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Mixed Approximation and Application to Finite Elements of Degree l.- 2.3. The Technique of Mesh-Dependent Norms.- 3. Further Topics on the "Stream Function-Vorticity-Pressure" Scheme.- 3.1. Refinement of the Error Analysis.- 3.2. Super Convergence Using Quadrilateral Finite Elements of Degree l.- 4. A "Stream Function-Gradient of Velocity Tensor" Method in Two Dimensions.- 4.1. The Hellan-Herrmann-Johnson Formulation.- 4.2. Approximation with Triangular Finite Elements of Degree l.- 4.3. Additional Results for the Hellan-Herrmann-Johnson Scheme.- 4.4. Discontinuous Approximation of the Pressure.- 5. A "Vector Potential-Vorticity" Scheme in Three Dimensions.- 5.1. A Mixed Formulation of the Three-Dimensional Stokes Problem.- 5.2. Mixed Approximation in H(curl ?).- 5.3. A Family of Conforming Finite Elements in H(curl ?).- 5.4. Error Analysis for Finite Elements of Degree l.- 5.5. Discontinuous Approximation of the Pressure.- IV. Theory and Approximation of the Navier-Stokes Problem.- 1. A Class of Nonlinear Problems.- s Problem for the Laplace Operator.- 1.5. Example 3: Dirichlet's Problem for the Biharmonic Operator.- 2. Function Spaces for the Stokes Problem.- 2.1. Preliminary Results.- 2.2. Some Properties of Spaces Related to the Divergence Operator.- 2.3. Some Properties of Spaces Related to the Curl Operator.- 3. A Decomposition of Vector Fields.- 3.1. Decomposition of Two-Dimensional Vector Fields.- 3.2. Application to the Regularity of Functions of H(div ?) ? H(curl ?).- 3.3. Decomposition of Three-Dimensional Vector Fields.- 3.4. The Imbedding of H(div ?) ? H0 (curl ?) into H1(?)3.- 3.5. The Imbedding of H0(div ?) ? H (curl ?) into H1(?)3.- 4. Analysis of an Abstract Variational Problem.- 4.1. A General Result.- 4.2. A Saddle-Point Approach.- 4.3. Approximation by Regularization or Penalty.- 4.4. Iterative Methods of Gradient Type.- 5. The Stokes Equations.- 5.1. The Dirichlet Problem in the Velocity-Pressure Formulation.- 5.2. The Stream Function Formulation of the Dirichlet Problem in Two Dimensions.- 5.3. The Three-Dimensional Case.- Appendix A. Results of Standard Finite Element Approximation.- A.l. Triangular Finite Elements.- A.2. Quadrilateral Finite Elements.- A.3. Interpolation of Discontinuous Functions.- II. Numerical Solution of the Stokes Problem in the Primitive Variables.- 1. General Approximation.- 1.1. An Abstract Approximation Result.- 1.2. Decoupling the Computation of uh and ?h.- 1.3. Application to the Homogeneous Stokes Problem.- 1.4. Checking the inf-sup Condition.- 2. Simplicial Finite Element Methods Using Discontinuous Pressures.- 2.1. A First Order Approximation on Triangular Elements.- 2.2. Higher-Order Approximation on Triangular Elements.- 2.3. The Three-Dimensional case: First and Higher-Order Schemes.- 3. Quadrilateral Finite Element Methods Using Discontinuous Pressures.- 3.1. A quadrilateral Finite Element of Order One.- 3.2. Higher-Order Quadrilateral Elements.- 3.3. An Example of Checkerboard Instability: the Q1 - P0 Element.- 3.4. Error Estimates for the Q1 - P0 Element.- 4. Continuous Approximation of the Pressure.- 4.1. A First Order Method: the "Mini" Finite Element.- 4.2. The "Hood-Taylor" Finite Element Method.- 4.3. The "Glowinski-Pironneau" Finite Element Method.- 4.4. Implementation of the Glowinski-Pironneau Scheme.- III. Incompressible Mixed Finite Element Methods for Solving the Stokes Problem.- 1. Mixed Approximation of an Abstract Problem.- 1.1. A Mixed Variational Problem.- 1.2. Abstract Mixed Approximation.- 2. The "Stream Function-Vorticity-Pressure" Method for the Stokes Problem in Two Dimensions.- 2.1. A Mixed Formulation.- 2.2. Mixed Approximation and Application to Finite Elements of Degree l.- 2.3. The Technique of Mesh-Dependent Norms.- 3. Further Topics on the "Stream Function-Vorticity-Pressure" Scheme.- 3.1. Refinement of the Error Analysis.- 3.2. Super Convergence Using Quadrilateral Finite Elements of Degree l.- 4. A "Stream Function-Gradient of Velocity Tensor" Method in Two Dimensions.- 4.1. The Hellan-Herrmann-Johnson Formulation.- 4.2. Approximation with Triangular Finite Elements of Degree l.- 4.3. Additional Results for the Hellan-Herrmann-Johnson Scheme.- 4.4. Discontinuous Approximation of the Pressure.- 5. A "Vector Potential-Vorticity" Scheme in Three Dimensions.- 5.1. A Mixed Formulation of the Three-Dimensional Stokes Problem.- 5.2. Mixed Approximation in H(curl ?).- 5.3. A Family of Conforming Finite Elements in H(curl ?).- 5.4. Error Analysis for Finite Elements of Degree l.- 5.5. Discontinuous Approximation of the Pressure.- IV. Theory and Approximation of the Navier-Stokes Problem.- 1. A Class of Nonlinear Problems.- 2. Theory of the Steady-State Navier-Stokes Equations.- 2.1. The Dirichlet Problem in the Velocity-Pressure Formulation.- 2.2. The Stream Function Formulation of the Homogeneous Problem..- 3. Approximation of Branches of Nonsingular Solutions.- 3.1. An Abstract Framework.- 3.2. Approximation of Branches of Nonsingular Solutions.- 3.3. Application to a Class of Nonlinear Problems.- 3.4. Non-Differentiable Approximation of Branches of Nonsingular Solutions.- 4. Numerical Analysis of Centered Finite Element Schemes.- 4.1. Formulation in Primitive Variables: Methods Using Discontinuous Pressures.- 4.2. Formulation in Primitive Variables: the Case of Continuous Pressures.- 4.3. Mixed Incompressible Methods: the "Stream Function-Vorticity" Formulation.- 4.4. Remarks on the "Stream Function-Gradient of Velocity Tensor" Scheme.- 5. Numerical Analysis of Upwind Schemes.- 5.1. Upwinding in the Stream Function-Vorticity Scheme.- 5.2. Error Analysis of the Upwind Scheme.- 5.3. Approximating the Pressure with the Upwind Scheme.- 6. Numerical Algorithms.- 2.11. General Methods of Descent and Application to Gradient Methods.- 2.12. Least-Squares and Gradient Methods to Solve the Navier-Stokes Equations.- 2.13. Newton's Method and the Continuation Method.- References.- Index of Mathematical Symbols.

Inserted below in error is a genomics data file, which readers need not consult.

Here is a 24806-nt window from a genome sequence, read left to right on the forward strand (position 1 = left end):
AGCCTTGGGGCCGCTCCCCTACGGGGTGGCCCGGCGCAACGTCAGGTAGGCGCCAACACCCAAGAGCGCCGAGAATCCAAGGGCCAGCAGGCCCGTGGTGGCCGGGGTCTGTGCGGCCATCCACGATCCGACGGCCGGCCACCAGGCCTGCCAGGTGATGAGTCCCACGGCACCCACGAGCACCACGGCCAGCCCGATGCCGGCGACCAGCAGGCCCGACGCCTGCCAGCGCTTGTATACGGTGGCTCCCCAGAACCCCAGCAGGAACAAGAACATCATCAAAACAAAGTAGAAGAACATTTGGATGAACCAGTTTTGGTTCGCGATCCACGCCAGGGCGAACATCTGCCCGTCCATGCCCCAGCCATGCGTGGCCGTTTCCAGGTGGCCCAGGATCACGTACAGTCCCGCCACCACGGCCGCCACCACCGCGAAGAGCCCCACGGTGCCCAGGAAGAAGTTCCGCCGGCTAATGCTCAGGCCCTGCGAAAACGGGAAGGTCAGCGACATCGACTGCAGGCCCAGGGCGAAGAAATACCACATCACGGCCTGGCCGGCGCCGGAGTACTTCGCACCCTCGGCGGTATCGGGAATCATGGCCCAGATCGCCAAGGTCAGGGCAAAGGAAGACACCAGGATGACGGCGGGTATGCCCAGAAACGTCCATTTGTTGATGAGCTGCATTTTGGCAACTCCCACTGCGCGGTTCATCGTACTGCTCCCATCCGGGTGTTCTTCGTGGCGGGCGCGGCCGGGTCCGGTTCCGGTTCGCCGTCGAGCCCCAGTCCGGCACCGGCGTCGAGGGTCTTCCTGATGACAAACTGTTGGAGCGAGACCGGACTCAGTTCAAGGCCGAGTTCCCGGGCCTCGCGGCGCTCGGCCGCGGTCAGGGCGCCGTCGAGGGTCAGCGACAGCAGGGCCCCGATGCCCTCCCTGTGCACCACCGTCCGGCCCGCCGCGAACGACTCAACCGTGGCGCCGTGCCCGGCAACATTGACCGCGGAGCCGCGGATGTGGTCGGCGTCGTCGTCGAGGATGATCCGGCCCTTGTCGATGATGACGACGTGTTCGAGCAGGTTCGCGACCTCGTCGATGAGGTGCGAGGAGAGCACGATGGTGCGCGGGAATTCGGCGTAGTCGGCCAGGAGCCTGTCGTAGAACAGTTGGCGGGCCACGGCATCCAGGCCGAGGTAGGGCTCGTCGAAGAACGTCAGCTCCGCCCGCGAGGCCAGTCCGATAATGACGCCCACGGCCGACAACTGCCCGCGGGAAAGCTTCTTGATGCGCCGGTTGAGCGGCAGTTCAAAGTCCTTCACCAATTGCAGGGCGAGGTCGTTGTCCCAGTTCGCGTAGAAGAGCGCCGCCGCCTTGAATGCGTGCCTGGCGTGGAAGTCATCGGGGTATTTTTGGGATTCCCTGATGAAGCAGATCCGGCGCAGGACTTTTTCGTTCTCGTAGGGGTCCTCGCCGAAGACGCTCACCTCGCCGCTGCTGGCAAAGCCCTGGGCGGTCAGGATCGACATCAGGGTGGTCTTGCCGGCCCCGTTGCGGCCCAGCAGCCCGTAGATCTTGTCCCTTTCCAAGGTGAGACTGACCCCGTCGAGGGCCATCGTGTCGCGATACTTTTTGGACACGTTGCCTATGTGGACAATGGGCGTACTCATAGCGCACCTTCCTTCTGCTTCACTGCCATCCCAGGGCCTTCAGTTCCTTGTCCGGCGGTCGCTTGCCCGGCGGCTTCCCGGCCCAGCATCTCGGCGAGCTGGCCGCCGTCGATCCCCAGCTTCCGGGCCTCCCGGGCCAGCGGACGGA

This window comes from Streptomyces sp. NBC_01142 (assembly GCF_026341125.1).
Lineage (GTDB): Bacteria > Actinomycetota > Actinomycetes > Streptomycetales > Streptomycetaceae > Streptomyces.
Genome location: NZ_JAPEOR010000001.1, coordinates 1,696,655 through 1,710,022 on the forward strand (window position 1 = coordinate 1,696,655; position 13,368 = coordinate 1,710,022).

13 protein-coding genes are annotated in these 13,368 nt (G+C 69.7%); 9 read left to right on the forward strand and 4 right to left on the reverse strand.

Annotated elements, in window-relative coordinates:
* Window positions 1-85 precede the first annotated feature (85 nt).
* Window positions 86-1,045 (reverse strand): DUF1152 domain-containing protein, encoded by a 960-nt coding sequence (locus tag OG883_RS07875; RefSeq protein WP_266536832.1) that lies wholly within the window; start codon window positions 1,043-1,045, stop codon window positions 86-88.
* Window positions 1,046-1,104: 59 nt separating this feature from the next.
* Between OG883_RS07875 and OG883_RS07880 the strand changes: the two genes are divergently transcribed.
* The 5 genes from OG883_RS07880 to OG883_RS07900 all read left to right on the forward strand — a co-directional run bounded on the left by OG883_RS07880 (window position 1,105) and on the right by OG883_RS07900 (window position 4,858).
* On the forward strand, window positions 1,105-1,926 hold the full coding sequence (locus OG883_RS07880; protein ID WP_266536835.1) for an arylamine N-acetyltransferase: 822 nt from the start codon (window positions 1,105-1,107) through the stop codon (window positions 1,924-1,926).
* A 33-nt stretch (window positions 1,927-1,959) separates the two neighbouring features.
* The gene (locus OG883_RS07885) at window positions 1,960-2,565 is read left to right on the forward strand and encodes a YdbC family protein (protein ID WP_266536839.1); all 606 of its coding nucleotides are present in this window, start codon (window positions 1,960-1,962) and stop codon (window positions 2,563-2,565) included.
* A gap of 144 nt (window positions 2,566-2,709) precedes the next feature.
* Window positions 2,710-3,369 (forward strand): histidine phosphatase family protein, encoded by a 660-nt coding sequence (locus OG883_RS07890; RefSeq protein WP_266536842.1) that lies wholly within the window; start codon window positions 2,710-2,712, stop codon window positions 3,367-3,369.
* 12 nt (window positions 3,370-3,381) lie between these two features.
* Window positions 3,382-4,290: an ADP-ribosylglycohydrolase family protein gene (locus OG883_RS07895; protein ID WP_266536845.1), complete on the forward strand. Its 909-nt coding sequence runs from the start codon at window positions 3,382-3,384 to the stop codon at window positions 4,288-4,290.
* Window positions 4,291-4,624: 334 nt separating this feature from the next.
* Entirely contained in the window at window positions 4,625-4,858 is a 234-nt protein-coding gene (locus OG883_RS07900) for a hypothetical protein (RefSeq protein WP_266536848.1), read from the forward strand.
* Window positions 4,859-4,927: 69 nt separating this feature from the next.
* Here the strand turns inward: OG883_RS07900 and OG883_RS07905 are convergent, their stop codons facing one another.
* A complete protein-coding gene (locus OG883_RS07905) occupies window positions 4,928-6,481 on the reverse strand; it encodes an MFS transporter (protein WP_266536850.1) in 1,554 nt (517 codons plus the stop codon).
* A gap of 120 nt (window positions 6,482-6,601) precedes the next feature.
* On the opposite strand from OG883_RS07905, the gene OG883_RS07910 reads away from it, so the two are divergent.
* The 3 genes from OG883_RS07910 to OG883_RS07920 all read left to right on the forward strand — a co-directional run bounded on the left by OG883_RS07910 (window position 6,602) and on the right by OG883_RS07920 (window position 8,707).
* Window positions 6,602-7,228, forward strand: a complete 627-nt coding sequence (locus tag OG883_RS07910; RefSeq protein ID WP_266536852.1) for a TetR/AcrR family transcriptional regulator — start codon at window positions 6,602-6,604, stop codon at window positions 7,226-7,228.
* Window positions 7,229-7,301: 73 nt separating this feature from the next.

5,572 citations